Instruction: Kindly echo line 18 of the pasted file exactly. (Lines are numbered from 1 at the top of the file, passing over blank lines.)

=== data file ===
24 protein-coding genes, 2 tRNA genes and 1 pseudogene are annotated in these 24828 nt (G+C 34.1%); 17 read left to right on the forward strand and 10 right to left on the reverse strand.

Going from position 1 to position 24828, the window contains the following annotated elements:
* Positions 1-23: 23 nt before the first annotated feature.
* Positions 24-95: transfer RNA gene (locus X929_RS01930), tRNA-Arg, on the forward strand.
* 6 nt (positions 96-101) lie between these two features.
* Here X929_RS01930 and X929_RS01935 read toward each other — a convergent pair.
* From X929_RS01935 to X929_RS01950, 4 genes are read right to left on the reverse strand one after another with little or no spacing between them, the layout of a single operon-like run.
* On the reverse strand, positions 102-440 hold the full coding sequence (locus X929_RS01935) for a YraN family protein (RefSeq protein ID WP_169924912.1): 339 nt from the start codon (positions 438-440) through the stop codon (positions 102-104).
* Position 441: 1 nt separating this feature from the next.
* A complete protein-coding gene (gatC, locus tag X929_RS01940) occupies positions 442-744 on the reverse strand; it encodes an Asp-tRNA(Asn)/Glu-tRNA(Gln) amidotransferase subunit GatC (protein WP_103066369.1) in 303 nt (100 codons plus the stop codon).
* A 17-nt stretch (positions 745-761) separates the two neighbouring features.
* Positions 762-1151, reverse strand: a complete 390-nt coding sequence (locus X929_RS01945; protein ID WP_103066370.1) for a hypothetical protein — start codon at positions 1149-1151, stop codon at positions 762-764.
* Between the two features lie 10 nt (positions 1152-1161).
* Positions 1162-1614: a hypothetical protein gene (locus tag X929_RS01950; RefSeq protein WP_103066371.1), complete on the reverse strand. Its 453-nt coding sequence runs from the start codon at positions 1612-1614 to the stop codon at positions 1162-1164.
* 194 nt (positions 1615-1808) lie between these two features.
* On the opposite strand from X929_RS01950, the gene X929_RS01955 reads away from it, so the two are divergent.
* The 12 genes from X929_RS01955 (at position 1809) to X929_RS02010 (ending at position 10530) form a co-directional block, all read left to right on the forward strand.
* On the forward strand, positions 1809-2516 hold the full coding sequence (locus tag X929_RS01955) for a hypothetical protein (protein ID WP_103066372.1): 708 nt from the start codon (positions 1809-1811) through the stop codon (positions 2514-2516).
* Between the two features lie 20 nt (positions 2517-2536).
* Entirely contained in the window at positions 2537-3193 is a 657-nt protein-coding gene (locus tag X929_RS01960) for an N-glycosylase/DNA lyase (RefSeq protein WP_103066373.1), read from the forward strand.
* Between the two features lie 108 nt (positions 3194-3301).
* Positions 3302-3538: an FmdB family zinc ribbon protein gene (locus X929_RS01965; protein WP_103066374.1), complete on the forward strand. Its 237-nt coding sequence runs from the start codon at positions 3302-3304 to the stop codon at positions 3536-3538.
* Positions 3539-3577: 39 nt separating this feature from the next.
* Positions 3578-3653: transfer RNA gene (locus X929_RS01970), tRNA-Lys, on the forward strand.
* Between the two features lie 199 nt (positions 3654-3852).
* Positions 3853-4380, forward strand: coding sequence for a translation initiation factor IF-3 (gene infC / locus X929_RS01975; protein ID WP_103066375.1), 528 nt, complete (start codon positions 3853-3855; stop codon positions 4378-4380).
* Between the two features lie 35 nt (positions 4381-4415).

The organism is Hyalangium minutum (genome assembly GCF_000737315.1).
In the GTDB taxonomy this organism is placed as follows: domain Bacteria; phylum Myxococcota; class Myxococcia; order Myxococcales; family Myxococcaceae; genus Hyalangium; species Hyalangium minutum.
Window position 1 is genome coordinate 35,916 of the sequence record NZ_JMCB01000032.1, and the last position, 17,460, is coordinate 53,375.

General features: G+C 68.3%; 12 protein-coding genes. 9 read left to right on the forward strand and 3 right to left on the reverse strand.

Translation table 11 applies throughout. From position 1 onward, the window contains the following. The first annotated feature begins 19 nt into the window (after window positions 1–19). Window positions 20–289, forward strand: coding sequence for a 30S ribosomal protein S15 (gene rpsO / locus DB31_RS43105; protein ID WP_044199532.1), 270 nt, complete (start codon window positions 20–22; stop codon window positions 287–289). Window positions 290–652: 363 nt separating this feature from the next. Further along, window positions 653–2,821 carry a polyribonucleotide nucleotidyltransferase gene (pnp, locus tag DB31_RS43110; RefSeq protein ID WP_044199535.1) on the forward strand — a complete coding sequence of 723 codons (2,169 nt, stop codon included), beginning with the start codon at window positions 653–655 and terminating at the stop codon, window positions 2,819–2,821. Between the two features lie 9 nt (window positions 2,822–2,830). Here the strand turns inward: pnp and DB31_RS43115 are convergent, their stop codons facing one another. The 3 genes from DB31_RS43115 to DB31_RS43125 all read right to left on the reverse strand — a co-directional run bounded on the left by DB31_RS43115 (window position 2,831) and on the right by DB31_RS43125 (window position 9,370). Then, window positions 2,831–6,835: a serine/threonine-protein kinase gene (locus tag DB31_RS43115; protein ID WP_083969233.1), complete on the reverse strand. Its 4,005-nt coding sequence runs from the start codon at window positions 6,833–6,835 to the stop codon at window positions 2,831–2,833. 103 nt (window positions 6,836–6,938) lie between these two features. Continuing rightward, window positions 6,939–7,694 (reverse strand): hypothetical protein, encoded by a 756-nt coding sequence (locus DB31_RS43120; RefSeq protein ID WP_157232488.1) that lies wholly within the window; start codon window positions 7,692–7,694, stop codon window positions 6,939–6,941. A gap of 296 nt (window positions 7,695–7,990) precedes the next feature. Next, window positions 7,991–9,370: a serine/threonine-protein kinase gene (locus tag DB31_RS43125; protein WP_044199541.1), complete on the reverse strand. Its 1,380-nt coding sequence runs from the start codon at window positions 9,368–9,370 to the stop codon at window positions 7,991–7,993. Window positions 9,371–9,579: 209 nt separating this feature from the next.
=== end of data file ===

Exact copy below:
* On the forward strand, positions 1809-2516 hold the full coding sequence (locus tag X929_RS01955) for a hypothetical protein (protein ID WP_103066372.1): 708 nt from the start codon (positions 1809-1811) through the stop codon (positions 2514-2516).